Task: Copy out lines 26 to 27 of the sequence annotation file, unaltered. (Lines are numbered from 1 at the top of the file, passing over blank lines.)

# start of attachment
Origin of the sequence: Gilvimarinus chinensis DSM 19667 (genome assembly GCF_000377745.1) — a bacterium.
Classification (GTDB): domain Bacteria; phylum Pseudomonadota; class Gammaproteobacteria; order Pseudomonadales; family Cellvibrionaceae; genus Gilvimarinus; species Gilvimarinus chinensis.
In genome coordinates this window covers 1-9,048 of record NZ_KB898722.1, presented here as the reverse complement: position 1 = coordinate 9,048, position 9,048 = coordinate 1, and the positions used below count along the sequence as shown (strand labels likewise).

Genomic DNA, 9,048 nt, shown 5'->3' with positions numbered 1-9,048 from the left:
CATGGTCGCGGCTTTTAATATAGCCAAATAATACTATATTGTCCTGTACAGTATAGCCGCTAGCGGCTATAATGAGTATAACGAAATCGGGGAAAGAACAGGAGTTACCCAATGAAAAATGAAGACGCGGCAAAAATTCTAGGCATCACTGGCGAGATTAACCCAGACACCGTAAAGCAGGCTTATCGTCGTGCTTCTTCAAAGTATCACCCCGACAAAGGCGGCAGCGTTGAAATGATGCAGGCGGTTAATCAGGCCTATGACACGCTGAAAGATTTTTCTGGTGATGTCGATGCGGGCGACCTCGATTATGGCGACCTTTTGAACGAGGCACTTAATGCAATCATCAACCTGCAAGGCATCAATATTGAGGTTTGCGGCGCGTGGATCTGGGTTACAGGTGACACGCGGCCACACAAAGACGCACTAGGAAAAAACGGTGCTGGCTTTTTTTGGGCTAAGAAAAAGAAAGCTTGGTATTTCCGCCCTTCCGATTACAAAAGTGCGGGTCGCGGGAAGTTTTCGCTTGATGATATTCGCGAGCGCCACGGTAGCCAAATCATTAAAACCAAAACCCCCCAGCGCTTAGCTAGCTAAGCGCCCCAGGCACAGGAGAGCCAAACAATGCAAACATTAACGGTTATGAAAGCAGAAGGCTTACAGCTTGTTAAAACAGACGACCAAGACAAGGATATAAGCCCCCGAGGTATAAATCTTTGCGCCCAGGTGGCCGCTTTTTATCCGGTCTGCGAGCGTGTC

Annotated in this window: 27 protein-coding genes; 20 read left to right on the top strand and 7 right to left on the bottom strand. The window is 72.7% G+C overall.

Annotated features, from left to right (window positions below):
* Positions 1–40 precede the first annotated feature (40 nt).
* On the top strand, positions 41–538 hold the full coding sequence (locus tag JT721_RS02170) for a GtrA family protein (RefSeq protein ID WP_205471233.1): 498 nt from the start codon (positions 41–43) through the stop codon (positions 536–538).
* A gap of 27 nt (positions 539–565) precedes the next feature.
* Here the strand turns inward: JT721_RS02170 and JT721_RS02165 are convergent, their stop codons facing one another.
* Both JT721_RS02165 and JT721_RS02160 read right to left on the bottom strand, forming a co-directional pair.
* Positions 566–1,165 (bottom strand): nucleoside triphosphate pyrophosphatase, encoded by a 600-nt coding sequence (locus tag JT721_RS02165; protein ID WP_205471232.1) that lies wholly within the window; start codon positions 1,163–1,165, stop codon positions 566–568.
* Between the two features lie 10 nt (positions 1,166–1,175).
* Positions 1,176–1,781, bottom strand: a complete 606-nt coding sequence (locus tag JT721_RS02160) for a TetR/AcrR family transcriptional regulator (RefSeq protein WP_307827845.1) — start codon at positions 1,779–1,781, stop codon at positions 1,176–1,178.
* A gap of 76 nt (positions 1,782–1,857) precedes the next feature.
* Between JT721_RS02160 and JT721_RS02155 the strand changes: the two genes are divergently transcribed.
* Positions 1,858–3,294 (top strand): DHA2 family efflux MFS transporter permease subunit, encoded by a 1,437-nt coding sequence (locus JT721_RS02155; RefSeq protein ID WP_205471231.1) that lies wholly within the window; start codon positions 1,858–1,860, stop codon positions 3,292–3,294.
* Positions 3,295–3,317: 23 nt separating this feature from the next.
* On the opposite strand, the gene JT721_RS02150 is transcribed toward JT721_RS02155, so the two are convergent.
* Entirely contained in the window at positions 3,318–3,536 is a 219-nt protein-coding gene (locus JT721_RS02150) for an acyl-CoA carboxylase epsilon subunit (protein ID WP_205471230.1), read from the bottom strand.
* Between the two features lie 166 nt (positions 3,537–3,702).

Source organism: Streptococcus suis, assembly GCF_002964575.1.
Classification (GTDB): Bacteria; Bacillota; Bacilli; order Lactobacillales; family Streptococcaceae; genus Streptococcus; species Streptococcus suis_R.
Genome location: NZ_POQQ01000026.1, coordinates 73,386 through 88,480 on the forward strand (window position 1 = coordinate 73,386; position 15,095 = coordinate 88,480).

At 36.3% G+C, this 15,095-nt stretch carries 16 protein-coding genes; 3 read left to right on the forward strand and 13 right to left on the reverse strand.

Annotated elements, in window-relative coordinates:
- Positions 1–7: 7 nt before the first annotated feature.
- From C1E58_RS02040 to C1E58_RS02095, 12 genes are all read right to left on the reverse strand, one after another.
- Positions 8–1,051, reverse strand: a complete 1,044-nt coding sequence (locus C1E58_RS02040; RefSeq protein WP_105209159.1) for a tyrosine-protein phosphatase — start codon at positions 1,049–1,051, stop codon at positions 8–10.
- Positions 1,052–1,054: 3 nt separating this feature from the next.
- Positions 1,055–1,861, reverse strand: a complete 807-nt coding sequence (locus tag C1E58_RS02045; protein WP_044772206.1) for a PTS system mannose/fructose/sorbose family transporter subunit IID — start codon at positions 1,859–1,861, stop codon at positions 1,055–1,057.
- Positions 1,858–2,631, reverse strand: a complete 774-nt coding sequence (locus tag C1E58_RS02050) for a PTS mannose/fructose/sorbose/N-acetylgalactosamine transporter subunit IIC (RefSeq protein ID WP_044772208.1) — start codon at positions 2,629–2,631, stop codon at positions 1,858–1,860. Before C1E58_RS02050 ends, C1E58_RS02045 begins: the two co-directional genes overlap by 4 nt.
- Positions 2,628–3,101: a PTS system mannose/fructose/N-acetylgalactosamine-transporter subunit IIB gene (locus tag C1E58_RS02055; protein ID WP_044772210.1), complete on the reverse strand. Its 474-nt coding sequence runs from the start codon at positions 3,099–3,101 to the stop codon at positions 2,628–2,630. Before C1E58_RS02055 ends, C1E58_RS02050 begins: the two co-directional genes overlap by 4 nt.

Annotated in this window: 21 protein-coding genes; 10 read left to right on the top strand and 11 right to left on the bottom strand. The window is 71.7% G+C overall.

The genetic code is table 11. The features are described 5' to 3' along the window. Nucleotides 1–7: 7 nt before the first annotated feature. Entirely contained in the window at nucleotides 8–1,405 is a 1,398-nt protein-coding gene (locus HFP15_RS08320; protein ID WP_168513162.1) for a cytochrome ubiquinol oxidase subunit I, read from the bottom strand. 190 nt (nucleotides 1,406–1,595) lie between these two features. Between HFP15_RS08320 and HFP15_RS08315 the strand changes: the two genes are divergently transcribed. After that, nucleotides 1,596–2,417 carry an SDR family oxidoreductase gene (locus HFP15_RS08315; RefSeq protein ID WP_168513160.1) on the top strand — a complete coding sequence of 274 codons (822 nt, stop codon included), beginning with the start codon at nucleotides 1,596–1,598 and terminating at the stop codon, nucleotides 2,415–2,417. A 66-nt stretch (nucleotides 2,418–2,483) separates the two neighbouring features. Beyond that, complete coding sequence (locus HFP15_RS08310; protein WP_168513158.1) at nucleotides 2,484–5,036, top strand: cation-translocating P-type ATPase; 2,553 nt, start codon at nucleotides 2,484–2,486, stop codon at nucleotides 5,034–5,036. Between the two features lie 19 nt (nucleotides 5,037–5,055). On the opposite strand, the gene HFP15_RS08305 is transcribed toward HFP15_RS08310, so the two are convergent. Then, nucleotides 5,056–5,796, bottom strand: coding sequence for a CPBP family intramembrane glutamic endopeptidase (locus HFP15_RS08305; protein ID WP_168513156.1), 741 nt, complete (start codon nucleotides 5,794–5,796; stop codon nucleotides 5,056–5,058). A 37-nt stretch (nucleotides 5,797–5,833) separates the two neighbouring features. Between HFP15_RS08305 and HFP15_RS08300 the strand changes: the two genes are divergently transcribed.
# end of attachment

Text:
At 36.3% G+C, this 15,095-nt stretch carries 16 protein-coding genes; 3 read left to right on the forward strand and 13 right to left on the reverse strand.

Annotated elements, in window-relative coordinates: